Dallas has a reputation: Southern drawls, women with bleached blond highly hair sprayed coiffures, JR Ewing, Urban Cowboy and the Dallas Cowgirls in high boots and almost-not-there skirts.
My first trip to Dallas was more than 25 years ago. It was a business trip, and I felt some culture shock when at a business dinner, one of the men ordered the food for all of us at the table. I felt like I was a woman living in the ‘40s. The worst part about it was he ordered an array of meats I wouldn’t touch. Back then, the word vegetarian was not heard much, and certainly the guys at my dinner table would have been clueless about a meat free diet. I can’t recall, but I’m guessing I ate a small side salad, as I was so used to doing at establishments that didn’t offer vegetarian options. Back in those days, I was even used to going without any food, as the choices often were dismal.
Now in 2011, I had another business trip to Dallas. I was determined to try to work in as many of the vegan spots. A vegan friend gave me some pointers, and I also consulted dallasvegan.com
The first place I stopped into made me want to return for more. Spiral Diner looks like a funky chrome-laden diner with plenty of your traditional comfort foods like hot dogs and frito pies and milk shakes and ice cream – all vegan of course. Since I gave up comfort foods more than 35 years ago, those menu items didn’t appeal to me. However, Spiral Diner has a vast selection of wraps, sandwiches, and hot plates to choose from. They also have agave-sweetened caffeine-free sodas.
While I would have enjoyed ordering an appetizer, main plate and dessert or soda, I kept it simple with a wrap. My selection was a whole wheat tortilla filled with sweet potato, avocado, hummus, greens, candied walnuts and tahini dressing. I’ve mixed black beans with sweet potatoes before, and beans and avocado are a natural combo, but this was very different, tasty, crunchy, healthy and filling.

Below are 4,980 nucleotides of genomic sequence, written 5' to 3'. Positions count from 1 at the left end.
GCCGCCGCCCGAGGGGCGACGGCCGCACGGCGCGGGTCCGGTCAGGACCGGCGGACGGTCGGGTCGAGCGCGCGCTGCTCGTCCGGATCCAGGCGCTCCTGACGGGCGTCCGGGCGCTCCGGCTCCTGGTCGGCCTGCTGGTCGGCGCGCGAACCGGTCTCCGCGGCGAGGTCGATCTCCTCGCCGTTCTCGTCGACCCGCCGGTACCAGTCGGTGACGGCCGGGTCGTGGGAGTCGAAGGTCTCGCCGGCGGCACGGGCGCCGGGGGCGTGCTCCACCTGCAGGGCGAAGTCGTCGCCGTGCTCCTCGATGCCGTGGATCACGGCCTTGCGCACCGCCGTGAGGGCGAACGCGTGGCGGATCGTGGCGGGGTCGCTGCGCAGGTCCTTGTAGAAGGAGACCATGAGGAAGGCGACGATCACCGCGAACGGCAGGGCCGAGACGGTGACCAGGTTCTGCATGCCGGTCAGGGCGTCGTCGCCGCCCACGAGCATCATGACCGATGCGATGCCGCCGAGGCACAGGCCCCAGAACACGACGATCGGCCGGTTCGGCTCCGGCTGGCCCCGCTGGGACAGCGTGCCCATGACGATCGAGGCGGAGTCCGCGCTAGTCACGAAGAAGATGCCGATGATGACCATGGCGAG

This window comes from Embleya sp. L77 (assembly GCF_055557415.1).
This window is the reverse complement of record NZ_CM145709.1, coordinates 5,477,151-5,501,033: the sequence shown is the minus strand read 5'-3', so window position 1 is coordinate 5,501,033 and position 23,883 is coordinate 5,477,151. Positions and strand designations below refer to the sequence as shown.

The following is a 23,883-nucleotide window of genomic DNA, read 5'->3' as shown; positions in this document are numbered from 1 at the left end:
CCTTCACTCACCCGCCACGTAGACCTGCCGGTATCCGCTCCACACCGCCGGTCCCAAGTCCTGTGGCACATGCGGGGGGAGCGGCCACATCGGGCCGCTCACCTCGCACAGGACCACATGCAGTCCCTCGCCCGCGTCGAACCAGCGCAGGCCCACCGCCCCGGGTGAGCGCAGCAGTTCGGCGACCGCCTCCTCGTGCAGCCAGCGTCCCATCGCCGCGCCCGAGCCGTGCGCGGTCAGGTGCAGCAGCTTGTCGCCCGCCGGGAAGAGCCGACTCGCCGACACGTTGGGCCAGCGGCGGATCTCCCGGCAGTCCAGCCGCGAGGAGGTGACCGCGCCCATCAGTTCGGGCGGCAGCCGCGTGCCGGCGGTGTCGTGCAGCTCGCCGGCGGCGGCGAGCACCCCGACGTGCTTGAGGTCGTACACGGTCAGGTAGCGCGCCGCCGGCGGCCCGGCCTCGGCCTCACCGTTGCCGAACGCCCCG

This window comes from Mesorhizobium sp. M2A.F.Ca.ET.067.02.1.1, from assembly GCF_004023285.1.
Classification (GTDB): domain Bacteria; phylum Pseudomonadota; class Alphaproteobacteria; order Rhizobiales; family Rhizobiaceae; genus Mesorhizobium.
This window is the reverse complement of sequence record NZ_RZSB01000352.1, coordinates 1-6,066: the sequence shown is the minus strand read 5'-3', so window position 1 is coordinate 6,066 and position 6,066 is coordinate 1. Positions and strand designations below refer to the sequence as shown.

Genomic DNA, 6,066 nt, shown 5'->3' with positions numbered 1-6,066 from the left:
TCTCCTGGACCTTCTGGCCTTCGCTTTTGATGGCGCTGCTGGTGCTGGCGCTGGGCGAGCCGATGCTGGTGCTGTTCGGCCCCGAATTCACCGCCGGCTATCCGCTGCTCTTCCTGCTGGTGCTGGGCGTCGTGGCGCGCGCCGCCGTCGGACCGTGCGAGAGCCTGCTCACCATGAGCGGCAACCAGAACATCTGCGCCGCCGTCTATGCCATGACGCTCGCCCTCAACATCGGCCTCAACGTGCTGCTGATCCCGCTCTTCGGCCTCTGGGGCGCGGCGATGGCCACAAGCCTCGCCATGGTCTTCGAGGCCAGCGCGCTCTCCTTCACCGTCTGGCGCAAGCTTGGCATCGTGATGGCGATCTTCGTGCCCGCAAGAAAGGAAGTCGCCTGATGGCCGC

Next stop on the vegan express, Bliss Raw Cafe. I know all the benefits of raw foods, but let’s face it, raw foods aren’t always as comforting as cooked dishes. Wrong. I ordered Vietnamese noodles. This raw version was made out of kelp with an almond paste dressing. I splurged on a dessert. Since I don’t consume any sweeteners except agave, I was in heaven with this agave-sweetened cacao brownie. The next day I returned and the owner suggested their coconut kale enchiladas, which are apparently a best seller. The tortilla was a reddish paper thin sheet made out of coconut. The enchiladas were stuffed with kale and other greens, and topped with white and orange creamy dairy-free sauces. Now I know why they call this restaurant Bliss.
The International Society for Krishna Consciousness (ISKON) opened Dallas’ first vegetarian restaurant 28 years ago. Over the years, it has won many awards for the best vegetarian place in town. What impressed me most, beyond the good food that I was expecting, was the atmosphere.
ISKON’s spiritual leader decided Dallas was the place to build a special temple. Set in a fairly poor working class neighborhood, the Krishna temple, ashram and Kalachandjis restaurant are housed in a palace.
The restaurant has a lovely patio and gift shop. Kalachandji’s offers lunch and dinner buffets for under ten dollars. I tried to avoid overdoing it and ate only barbecued tofu, spinach, and a cauliflower zucchini curry. No soup, no salad, no dessert, no drink, even though they were all included, and I left feeling stuffed. For the picky eater, you can see the daily buffet items online before you visit, at kalachandjis.com
I actually spent more on books than I spent on my meal. One of the books I bought as a gift, The Higher Taste, is chock full of rationale why people should adopt a karma-free diet. The first half of the book talks through scientific and spiritual reasons to be vegetarian and includes many quotes from notables such as Paul McCartney, “if anyone wants to save the planet, all they have to do is just stop eating meat.” The latter half of the book provides vegetarian (not all vegan) recipes in accordance with ayurvedic practices.
To round out the circle of plenty, I tried Cosmic Café, a funky place located not far from downtown. On the second floor, the café has a community space for yoga and meditation classes. The first floor looks a bit like a 60’s style yoga pad. Most the menu items have a taste of India. Even the hummus platter is served with Indian sides like flatbread and mango. This is an all vegetarian restaurant, and most the items can be ordered without cheese or other dairy ingredients.
There are also plenty of other vegan or vegan-friendly options outside Dallas in Fort Worth, Plano and Richardson, several of which specialize in Asian fare.
So while ranch-hands still may work in Texas there’s plenty of eats beyond Cowboy breakfasts here.